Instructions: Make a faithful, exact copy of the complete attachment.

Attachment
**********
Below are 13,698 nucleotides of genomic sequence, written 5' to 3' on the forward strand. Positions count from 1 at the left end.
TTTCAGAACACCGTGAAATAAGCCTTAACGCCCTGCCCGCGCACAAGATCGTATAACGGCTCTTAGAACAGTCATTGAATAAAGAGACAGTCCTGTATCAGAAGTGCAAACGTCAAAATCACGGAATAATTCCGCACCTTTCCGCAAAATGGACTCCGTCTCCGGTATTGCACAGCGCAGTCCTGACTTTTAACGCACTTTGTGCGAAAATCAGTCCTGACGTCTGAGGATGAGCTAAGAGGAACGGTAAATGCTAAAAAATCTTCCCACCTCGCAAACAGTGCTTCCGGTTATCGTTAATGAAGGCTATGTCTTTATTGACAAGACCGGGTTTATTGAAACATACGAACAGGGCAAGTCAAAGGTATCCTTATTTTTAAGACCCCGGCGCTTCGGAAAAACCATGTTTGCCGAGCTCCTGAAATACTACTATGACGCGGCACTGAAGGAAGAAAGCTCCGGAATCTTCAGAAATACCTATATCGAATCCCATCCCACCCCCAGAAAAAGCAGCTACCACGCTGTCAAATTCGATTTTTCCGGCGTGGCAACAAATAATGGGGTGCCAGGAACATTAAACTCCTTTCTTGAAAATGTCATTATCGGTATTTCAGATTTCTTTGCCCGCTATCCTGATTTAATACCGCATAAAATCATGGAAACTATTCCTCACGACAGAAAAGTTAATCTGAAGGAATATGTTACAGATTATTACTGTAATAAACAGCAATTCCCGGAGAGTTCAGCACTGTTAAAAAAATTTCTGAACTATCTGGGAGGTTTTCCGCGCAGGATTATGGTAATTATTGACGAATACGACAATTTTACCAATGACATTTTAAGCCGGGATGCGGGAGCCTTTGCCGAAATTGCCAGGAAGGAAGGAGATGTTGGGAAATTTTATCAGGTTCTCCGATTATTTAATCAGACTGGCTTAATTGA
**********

Below are 13,698 nucleotides of genomic sequence, written 5' to 3' on the forward strand. Positions count from 1 at the left end.
TTTCAGAACACCGTGAAATAAGCCTTAACGCCCTGCCCGCGCACAAGATCGTATAACGGCTCTTAGAACAGTCATTGAATAAAGAGACAGTCCTGTATCAGAAGTGCAAACGTCAAAATCACGGAATAATTCCGCACCTTTCCGCAAAATGGACTCCGTCTCCGGTATTGCACAGCGCAGTCCTGACTTTTAACGCACTTTGTGCGAAAATCAGTCCTGACGTCTGAGGATGAGCTAAGAGGAACGGTAAATGCTAAAAAATCTTCCCACCTCGCAAACAGTGCTTCCGGTTATCGTTAATGAAGGCTATGTCTTTATTGACAAGACCGGGTTTATTGAAACATACGAACAGGGCAAGTCAAAGGTATCCTTATTTTTAAGACCCCGGCGCTTCGGAAAAACCATGTTTGCCGAGCTCCTGAAATACTACTATGACGCGGCACTGAAGGAAGAAAGCTCCGGAATCTTCAGAAATACCTATATCGAATCCCATCCCACCCCCAGAAAAAGCAGCTACCACGCTGTCAAATTCGATTTTTCCGGCGTGGCAACAAATAATGGGGTGCCAGGAACATTAAACTCCTTTCTTGAAAATGTCATTATCGGTATTTCAGATTTCTTTGCCCGCTATCCTGATTTAATACCGCATAAAATCATGGAAACTATTCCTCACGACAGAAAAGTTAATCTGAAGGAATATGTTACAGATTATTACTGTAATAAACAGCAATTCCCGGAGAGTTCAGCACTGTTAAAAAAATTTCTGAACTATCTGGGAGGTTTTCCGCGCAGGATTATGGTAATTATTGACGAATACGACAATTTTACCAATGACATTTTAAGCCGGGATGCGGGAGCCTTTGCCGAAATTGCCAGGAAGGAAGGAGATGTTGGGAAATTTTATCAGGTTCTCCGATTATTTAATCAGACTGGCTTAATTGA